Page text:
[Laboratory VIII - Medullosans and Cycads]

The idea that cycads stem from Carboniferous so-called pteridosperms ("seed ferns" or seed plants with fern-like foliage) has long been popular with paleobotanists. Some authors have suggested a close relationship between cycads and Lyginopteris, but most favor an affinity to Medullosan seed plants. A few workers even suggest an immediate ancestor-descendant relationship between Medullosans and cycads, especially after it was discovered that their temporal ranges overlap (no gap in the fossil record!). Recent cladistic studies have generally supported the hypothesis that Medullosans and cycads are related (Doyle and Donoghue, 1986; Crane, 1985; but see Nixon et al., 1994 for a different result). In the cladogram in the Virtual Laboratory (modified from Crane, 1985), Medullosans and cycads form a clade on the basis of the double vascular supply to the ovules present in both groups, sister to the so called platysperms (plants with flattened ovules, e.g. conifers, Ginkgo, cordaites, glossopterids). Other arguments for their close relationship include the position of ovules on what appear to be modified leaves, their frond-like leaves and anomalous development of the secondary xylem. However, there are equally convincing arguments against this liaison. The most significant of which is the difficult in deriving the cycad microsporophyll from Medullosa pollen organs. As you have learned by now, justifying homologies is a thorny problem, and it seems to become more and more challenging as plants become increasingly complex through time!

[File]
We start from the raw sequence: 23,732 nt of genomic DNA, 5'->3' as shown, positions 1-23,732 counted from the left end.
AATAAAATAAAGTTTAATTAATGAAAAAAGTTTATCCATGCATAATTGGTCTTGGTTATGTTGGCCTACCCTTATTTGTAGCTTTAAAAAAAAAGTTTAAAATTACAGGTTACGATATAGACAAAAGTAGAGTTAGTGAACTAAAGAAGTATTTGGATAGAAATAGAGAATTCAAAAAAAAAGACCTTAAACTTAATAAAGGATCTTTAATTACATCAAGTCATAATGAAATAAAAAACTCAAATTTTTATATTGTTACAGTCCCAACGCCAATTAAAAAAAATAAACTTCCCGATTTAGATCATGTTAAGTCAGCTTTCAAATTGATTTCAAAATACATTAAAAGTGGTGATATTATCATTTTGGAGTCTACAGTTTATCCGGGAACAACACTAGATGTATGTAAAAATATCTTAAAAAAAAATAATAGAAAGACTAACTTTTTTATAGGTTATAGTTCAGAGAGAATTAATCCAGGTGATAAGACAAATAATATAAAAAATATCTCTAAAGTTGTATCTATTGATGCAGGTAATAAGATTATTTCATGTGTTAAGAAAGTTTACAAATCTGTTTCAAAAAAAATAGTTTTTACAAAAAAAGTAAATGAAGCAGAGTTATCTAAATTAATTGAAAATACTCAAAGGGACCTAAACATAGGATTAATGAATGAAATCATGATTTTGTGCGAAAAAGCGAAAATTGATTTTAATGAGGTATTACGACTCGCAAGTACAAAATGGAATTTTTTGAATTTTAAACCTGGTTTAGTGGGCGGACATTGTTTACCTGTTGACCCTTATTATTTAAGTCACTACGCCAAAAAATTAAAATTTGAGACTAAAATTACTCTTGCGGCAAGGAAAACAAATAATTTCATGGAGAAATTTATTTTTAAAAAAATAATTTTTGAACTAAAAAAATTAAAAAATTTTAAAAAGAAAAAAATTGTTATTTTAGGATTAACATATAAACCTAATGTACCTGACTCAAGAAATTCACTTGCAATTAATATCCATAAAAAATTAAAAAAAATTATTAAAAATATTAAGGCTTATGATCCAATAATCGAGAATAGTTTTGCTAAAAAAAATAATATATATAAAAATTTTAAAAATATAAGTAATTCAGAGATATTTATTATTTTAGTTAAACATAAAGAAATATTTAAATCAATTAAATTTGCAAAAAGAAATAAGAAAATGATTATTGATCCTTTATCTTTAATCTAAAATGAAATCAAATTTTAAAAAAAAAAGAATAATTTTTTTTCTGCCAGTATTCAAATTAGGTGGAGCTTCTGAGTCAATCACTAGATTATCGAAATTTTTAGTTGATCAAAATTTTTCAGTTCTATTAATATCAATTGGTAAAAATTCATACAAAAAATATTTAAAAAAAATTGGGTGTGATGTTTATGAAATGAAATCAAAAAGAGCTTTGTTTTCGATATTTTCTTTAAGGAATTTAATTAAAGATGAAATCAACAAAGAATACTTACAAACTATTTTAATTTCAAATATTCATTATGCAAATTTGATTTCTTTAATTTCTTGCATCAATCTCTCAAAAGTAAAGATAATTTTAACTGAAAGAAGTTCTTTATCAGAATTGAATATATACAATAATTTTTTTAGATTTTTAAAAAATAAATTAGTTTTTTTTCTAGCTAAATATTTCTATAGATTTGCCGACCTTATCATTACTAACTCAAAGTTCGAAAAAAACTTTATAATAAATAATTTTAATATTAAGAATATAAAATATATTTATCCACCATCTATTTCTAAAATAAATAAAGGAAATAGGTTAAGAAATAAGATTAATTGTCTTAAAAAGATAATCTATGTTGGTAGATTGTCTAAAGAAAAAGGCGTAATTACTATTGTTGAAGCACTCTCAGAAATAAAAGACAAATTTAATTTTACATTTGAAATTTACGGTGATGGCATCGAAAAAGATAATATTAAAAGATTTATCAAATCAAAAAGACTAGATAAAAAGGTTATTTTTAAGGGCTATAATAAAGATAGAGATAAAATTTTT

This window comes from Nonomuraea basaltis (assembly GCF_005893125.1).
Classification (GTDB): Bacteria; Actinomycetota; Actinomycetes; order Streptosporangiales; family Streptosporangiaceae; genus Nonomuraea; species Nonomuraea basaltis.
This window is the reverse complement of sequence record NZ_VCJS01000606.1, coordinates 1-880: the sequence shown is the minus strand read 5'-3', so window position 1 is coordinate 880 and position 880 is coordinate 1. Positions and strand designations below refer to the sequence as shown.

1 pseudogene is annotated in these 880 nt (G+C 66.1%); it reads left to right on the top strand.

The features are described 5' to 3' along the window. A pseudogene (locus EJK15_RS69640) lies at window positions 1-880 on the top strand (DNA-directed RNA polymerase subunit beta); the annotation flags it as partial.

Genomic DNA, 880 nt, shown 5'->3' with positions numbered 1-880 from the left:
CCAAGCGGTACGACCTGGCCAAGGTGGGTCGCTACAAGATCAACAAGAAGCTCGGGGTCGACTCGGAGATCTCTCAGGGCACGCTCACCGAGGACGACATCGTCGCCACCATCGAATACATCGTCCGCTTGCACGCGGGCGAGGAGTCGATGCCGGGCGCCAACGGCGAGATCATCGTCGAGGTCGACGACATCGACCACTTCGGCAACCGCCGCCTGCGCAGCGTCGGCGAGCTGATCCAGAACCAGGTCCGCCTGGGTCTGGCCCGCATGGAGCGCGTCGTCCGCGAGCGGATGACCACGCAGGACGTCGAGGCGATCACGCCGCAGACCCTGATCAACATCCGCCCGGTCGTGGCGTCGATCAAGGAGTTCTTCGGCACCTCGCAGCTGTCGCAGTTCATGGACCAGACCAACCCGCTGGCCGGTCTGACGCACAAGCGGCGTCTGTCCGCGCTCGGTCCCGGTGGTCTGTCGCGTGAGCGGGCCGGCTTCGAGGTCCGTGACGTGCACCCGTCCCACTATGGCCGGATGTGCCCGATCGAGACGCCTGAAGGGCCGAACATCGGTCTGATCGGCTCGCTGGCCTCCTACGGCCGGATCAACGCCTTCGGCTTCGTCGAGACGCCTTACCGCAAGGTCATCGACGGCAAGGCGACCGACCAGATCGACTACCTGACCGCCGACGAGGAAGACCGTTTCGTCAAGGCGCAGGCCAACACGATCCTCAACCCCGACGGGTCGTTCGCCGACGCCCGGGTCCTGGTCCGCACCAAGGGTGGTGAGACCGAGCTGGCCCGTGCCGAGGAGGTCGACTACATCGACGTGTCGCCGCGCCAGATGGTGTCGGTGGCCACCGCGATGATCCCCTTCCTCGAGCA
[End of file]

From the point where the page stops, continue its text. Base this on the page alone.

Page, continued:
The Pteridosperms

The pteridosperms or "seed ferns" or "seed plants with fern-like foliage" are generally considered to be an informal taxonomic group. Some workers expand the pteridosperms to include a variety of Mesozoic plants that bear their reproductive structures on their leaves, but otherwise are not closely related to Paleozoic, so-called seed ferns. Four lineages -- exemplified by common genera -- are generally recognized for the late Paleozoic pteridosperms.

There is certainly more diversity than captured in this simple treatment, but until sufficient material for phylogenetic analysis is available, the richness and relationships among the pteridosperms will remain somewhat hazy. In the meantime, we will look at Medullosa as an example of the group which has been treated phylogenetically.

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